In Hollywood, there is an assortment of so-called leading man types. On one side you have guys like Brad Pitt, Leonardo DiCaprio, Idris Elba and Jason Momoa and on the other side of the spectrum, you have guys like Seth Rogen, Danny McBride, Will Ferrell and Jack Black. These groups represent the two distinct looks of leading men: the chiseled, brooding type and the generously proportioned comedic type.
“Long Shot” is the latest entry by Rogen in which he portrays a lovable, goofy guy who winds up in a relationship with an attractive leading lady, following such films as 2007’s “Knocked Up”, his star-making vehicle with Katherine Heigl (TV’s “Greys Anatomy”) and 2008’s “Zach and Miri Make a Porno” which he co-starred with Elizabeth Banks (“The Lego Movie 1&2”, “The Hunger Games” series).
In “Long Shot,” Rogen plays journalist Fred Flarsky who has been laid off from his job. He has a penchant for writing profanity-laced articles (one such is titled F*** You Exxon, just to give you an idea) and a passion for speaking out against injustice.
Meanwhile in Washington, D.C., Charlize Theron plays Charlotte Field, the U.S. secretary of state, who learns that the current president (Bob Odenkirk of AMC’s “Breaking Bad” and the spin-off “Better Call Saul”) does not plan to run for a second term. He endorses her run for office to become the first female President of the United States.
A study reveals how the public perceives Field’s candidacy. It boils down to this: They don’t care about the causes she supports, only if she’s got a sense of humor and if she’s dating anyone.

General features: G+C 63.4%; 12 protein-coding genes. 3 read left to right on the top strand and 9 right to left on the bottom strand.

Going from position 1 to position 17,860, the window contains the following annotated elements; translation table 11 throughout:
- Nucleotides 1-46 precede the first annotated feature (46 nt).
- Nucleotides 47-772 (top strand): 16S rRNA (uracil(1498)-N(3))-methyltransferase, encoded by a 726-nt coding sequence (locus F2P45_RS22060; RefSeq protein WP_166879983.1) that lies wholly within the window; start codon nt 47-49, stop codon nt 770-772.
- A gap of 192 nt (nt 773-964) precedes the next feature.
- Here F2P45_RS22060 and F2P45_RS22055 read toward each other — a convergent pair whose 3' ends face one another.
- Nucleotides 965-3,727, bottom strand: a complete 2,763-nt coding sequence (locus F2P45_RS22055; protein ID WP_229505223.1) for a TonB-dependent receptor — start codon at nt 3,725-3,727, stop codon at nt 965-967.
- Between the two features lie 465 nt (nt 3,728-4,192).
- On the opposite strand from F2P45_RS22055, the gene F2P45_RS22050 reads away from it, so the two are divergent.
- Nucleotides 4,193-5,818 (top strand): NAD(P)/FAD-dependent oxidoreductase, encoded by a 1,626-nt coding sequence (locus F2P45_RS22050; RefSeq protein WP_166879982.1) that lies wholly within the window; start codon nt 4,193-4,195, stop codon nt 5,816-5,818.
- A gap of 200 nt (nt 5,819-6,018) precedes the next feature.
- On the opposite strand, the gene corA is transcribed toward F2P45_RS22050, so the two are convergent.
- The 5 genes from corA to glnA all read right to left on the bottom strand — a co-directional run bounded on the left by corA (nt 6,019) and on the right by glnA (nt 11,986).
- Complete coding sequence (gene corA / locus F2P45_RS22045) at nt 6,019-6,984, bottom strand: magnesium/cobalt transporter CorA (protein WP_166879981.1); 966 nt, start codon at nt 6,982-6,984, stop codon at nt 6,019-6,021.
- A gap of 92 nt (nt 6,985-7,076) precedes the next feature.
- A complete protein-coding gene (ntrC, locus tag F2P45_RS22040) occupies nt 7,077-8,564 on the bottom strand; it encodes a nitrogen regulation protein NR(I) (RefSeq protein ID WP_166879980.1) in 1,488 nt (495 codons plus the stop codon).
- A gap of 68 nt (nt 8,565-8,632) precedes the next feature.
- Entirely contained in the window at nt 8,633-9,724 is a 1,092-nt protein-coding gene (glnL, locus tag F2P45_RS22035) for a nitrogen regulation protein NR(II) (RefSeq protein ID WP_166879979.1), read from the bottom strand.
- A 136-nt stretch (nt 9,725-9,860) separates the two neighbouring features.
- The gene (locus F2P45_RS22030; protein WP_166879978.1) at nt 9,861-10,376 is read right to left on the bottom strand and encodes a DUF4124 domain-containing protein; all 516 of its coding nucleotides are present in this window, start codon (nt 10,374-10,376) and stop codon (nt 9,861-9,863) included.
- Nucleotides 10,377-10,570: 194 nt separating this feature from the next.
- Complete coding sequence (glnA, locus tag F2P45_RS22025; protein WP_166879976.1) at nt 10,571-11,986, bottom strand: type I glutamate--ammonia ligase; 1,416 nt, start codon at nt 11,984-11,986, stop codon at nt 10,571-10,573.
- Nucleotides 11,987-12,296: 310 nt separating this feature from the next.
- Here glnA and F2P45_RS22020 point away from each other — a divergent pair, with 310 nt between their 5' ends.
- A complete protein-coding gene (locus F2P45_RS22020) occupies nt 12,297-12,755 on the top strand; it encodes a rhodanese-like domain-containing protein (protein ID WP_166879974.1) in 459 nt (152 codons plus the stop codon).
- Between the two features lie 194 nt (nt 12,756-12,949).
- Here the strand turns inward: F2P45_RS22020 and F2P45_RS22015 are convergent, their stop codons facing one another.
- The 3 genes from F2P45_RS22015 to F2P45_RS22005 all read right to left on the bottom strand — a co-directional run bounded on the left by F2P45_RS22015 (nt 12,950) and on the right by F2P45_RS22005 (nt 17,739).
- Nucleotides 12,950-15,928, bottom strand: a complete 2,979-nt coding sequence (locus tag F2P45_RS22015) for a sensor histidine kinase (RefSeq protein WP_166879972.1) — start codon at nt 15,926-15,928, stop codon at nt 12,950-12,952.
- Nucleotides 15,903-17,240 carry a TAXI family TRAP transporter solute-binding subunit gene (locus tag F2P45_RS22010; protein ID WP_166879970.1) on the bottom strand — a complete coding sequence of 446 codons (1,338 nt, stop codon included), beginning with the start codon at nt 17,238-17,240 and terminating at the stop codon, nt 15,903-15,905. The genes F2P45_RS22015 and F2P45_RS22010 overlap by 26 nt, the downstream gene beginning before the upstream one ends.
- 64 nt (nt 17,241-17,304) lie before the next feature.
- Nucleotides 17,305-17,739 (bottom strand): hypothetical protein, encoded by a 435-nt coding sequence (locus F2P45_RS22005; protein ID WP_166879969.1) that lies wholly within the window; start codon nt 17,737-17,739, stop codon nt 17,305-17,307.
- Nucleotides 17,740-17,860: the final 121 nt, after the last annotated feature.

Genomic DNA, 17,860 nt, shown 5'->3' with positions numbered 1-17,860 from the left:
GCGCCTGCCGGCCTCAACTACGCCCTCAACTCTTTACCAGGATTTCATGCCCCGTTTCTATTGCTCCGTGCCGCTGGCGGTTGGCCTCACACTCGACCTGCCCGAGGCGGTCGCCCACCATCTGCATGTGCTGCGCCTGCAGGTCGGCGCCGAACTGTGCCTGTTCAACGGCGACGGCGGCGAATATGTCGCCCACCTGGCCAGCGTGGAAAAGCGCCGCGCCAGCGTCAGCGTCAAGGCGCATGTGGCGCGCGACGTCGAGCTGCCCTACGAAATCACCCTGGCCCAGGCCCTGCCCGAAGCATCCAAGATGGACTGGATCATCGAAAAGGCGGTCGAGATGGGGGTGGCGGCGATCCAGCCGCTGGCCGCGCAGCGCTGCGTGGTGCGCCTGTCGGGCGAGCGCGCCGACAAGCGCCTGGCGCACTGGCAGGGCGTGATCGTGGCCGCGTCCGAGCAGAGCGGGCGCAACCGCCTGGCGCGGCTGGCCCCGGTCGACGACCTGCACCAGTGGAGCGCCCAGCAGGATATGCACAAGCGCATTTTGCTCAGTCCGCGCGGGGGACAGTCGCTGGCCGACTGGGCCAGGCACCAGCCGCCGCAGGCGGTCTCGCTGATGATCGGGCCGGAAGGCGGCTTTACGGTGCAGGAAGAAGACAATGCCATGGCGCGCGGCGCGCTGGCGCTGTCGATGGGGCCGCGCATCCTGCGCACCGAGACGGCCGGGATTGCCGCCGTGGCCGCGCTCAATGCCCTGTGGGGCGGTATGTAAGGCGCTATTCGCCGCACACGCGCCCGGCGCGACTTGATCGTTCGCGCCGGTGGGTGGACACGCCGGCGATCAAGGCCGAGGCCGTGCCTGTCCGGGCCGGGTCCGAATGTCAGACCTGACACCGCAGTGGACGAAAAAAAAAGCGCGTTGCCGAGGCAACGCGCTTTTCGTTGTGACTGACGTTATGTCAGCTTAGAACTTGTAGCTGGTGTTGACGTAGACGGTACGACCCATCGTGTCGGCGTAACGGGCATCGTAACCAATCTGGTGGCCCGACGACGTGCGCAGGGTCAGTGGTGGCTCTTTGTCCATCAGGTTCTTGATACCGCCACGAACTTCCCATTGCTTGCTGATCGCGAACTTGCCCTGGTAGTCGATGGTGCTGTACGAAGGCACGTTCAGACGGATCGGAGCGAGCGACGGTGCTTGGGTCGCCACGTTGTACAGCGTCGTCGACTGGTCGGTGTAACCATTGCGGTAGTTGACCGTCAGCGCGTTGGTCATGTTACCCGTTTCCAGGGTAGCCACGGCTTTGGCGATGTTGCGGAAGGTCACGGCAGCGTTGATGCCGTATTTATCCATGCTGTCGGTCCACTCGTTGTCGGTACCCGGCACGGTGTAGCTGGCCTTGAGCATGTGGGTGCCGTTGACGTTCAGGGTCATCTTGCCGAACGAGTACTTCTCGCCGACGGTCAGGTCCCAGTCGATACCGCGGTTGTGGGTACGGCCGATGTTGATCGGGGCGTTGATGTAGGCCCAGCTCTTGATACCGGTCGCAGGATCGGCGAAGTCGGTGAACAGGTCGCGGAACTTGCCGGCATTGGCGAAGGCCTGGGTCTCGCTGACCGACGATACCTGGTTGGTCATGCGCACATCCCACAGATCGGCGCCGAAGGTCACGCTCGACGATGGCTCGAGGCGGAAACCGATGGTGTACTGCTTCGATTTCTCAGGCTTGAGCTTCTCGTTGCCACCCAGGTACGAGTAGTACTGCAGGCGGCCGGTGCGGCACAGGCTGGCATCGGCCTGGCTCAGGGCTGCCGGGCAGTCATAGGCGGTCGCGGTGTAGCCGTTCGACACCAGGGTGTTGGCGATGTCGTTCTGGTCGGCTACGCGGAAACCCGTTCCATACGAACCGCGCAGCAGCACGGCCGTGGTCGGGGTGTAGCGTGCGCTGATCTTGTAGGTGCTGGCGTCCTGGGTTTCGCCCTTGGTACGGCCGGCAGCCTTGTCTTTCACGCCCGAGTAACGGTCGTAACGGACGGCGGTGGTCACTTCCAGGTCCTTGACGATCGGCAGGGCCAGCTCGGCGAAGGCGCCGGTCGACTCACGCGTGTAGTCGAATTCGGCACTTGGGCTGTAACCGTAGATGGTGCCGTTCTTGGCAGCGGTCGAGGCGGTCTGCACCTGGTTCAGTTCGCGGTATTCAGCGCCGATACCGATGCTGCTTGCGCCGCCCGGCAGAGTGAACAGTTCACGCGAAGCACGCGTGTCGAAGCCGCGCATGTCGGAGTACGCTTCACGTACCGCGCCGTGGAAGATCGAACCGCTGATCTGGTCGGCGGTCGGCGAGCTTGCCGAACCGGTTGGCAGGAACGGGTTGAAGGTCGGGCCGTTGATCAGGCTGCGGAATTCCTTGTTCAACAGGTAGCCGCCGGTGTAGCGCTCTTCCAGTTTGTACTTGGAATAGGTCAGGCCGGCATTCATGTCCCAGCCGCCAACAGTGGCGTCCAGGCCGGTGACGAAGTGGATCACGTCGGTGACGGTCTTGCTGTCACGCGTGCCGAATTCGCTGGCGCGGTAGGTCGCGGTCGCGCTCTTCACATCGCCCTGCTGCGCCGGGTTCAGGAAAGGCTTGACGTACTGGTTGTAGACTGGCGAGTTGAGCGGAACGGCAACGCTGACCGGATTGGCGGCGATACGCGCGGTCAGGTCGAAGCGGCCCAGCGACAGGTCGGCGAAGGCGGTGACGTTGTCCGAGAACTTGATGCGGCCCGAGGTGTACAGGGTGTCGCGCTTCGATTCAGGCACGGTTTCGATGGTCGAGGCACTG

A downtrodden Flarsky attends a charity event and runs into Field, whom he recognizes as his babysitter when they were teenagers. After reading his articles, she offers him a job as a
speechwriter thinking that his pop-culture references will help her connect to a younger audience. This time, a love story blossoms between them.
Rogen has proven himself to be an actor capable of a range of performances, from comedy in 2008’s “Pineapple Express” to his dramatic turn in 2015’s “Steve Jobs.” In this film, he again shows that he is not afraid to go for gross-out humor and make himself look foolish all in the name of getting a laugh. Rogen proves he is capable and carries the film.
Theron has led a successful career consisting mainly of strong female roles, from her Academy Award-winning performance in 2003’s “Monster” to kicking butt in 2017’s “Atomic Blonde.” She has attempted comedy on several occasions, but the scripts she pursued haven’t really given her the chance to cut loose. More often, she takes on a deadpan role. I know she will have her chance someday.
“Long Shot” has its funny moments but the energy tends to wane. The film carries the tagline: “Unlikely but not impossible,” pertaining to the idea even those who are not beautiful can fall in love. Often, we have the Hollywood image of the “good-looking” guy walking away with the “beautiful” woman. Films like “Long Shot” challenges that cliché by showing that looks shouldn’t be the only attraction between people and inspire audiences to look deeper.